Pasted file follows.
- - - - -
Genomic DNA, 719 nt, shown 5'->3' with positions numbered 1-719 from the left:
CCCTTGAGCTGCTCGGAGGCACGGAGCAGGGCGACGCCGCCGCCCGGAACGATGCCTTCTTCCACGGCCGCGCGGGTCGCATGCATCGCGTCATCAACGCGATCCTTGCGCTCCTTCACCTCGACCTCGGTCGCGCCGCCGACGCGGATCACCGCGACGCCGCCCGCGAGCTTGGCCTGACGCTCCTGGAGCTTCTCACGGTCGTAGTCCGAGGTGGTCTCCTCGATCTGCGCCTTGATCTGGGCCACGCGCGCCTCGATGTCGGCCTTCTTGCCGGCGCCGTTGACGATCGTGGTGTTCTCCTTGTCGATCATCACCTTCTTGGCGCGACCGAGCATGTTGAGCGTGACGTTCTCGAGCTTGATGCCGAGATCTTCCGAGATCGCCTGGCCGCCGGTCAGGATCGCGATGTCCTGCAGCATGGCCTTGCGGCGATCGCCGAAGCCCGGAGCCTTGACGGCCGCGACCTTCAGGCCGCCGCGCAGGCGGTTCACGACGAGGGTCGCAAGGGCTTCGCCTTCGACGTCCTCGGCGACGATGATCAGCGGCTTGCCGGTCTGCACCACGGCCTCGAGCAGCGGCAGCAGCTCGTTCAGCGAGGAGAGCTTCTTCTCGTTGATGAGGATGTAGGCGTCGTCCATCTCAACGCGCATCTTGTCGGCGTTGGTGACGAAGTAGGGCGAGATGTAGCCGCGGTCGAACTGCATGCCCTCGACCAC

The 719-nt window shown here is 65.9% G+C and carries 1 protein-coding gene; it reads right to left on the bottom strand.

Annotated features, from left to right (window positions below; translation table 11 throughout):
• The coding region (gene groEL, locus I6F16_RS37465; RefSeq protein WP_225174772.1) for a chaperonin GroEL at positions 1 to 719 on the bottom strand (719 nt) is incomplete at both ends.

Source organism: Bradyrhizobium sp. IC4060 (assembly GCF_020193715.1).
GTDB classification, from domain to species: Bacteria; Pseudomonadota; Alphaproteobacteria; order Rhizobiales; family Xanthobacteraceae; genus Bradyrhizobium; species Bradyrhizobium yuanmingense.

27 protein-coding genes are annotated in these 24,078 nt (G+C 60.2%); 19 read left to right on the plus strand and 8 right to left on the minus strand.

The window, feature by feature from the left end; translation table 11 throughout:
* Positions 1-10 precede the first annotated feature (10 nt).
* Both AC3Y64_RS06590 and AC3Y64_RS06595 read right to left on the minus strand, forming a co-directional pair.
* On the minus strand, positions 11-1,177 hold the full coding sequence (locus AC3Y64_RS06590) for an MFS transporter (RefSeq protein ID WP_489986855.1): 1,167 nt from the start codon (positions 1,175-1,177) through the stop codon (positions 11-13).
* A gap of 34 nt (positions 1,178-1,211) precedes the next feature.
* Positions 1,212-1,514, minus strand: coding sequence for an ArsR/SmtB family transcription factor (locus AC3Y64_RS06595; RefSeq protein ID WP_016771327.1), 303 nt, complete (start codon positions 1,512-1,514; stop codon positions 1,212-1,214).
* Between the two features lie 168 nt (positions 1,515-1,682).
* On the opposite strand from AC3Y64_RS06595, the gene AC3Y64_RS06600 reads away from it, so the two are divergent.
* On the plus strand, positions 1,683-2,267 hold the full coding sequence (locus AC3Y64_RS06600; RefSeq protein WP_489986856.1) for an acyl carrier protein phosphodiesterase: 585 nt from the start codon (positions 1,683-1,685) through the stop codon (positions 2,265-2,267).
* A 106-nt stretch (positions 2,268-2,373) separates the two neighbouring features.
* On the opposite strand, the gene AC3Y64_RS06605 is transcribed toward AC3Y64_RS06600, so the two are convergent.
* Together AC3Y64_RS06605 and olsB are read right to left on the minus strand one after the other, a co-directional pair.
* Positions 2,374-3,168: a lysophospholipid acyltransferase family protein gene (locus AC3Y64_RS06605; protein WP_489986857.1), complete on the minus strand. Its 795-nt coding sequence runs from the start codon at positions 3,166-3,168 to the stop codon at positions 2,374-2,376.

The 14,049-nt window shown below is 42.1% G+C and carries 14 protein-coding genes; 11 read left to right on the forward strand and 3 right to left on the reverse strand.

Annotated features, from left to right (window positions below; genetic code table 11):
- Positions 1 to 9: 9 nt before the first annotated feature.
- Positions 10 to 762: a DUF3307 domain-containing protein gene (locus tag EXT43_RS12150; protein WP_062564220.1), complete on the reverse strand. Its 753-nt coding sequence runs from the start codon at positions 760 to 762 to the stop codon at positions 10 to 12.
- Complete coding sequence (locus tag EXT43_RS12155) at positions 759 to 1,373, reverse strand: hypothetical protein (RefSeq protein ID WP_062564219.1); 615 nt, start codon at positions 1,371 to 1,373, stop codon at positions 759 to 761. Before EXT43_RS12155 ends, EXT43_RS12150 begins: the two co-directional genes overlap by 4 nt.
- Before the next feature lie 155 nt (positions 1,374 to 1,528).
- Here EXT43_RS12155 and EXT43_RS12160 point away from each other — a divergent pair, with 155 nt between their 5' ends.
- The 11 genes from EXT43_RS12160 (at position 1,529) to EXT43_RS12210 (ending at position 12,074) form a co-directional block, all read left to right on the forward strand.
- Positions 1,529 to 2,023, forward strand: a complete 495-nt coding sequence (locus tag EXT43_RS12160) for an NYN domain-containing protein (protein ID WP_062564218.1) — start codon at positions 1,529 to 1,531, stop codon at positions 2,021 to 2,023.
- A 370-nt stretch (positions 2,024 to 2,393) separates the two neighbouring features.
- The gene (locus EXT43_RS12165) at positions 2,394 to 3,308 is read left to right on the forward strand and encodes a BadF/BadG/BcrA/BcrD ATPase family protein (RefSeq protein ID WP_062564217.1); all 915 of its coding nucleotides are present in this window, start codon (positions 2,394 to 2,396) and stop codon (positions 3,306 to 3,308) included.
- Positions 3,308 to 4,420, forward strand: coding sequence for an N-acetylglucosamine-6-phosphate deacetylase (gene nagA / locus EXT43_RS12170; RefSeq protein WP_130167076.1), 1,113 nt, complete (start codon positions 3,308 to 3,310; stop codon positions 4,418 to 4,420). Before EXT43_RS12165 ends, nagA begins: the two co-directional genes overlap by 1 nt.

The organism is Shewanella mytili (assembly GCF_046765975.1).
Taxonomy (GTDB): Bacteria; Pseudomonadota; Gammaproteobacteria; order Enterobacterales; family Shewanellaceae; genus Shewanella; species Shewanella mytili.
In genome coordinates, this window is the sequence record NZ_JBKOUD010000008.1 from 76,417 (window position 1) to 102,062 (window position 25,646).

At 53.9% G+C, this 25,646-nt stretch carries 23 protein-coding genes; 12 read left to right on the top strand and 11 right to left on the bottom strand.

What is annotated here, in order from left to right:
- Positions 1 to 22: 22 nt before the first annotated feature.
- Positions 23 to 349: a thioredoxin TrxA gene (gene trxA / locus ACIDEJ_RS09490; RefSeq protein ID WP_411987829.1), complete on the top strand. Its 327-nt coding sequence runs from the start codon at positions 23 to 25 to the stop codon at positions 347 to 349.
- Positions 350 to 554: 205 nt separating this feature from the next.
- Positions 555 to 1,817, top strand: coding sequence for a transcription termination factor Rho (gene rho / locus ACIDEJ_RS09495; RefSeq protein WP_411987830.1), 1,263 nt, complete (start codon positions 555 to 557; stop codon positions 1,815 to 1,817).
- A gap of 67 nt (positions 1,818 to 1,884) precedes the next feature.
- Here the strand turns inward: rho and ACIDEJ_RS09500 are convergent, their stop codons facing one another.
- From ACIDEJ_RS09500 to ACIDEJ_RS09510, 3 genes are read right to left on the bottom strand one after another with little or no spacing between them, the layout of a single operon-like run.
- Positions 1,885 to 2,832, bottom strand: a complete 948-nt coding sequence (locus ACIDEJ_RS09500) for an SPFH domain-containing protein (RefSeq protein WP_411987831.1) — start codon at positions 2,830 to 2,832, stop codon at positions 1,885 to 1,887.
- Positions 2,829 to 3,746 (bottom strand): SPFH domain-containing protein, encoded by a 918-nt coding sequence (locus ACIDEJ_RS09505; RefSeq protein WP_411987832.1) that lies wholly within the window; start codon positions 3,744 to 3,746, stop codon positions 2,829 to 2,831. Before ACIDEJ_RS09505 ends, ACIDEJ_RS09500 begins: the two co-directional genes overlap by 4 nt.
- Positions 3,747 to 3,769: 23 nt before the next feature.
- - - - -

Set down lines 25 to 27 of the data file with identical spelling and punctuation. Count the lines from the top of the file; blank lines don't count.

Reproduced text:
- Positions 10 to 762: a DUF3307 domain-containing protein gene (locus tag EXT43_RS12150; protein WP_062564220.1), complete on the reverse strand. Its 753-nt coding sequence runs from the start codon at positions 760 to 762 to the stop codon at positions 10 to 12.
- Complete coding sequence (locus tag EXT43_RS12155) at positions 759 to 1,373, reverse strand: hypothetical protein (RefSeq protein ID WP_062564219.1); 615 nt, start codon at positions 1,371 to 1,373, stop codon at positions 759 to 761. Before EXT43_RS12155 ends, EXT43_RS12150 begins: the two co-directional genes overlap by 4 nt.
- Before the next feature lie 155 nt (positions 1,374 to 1,528).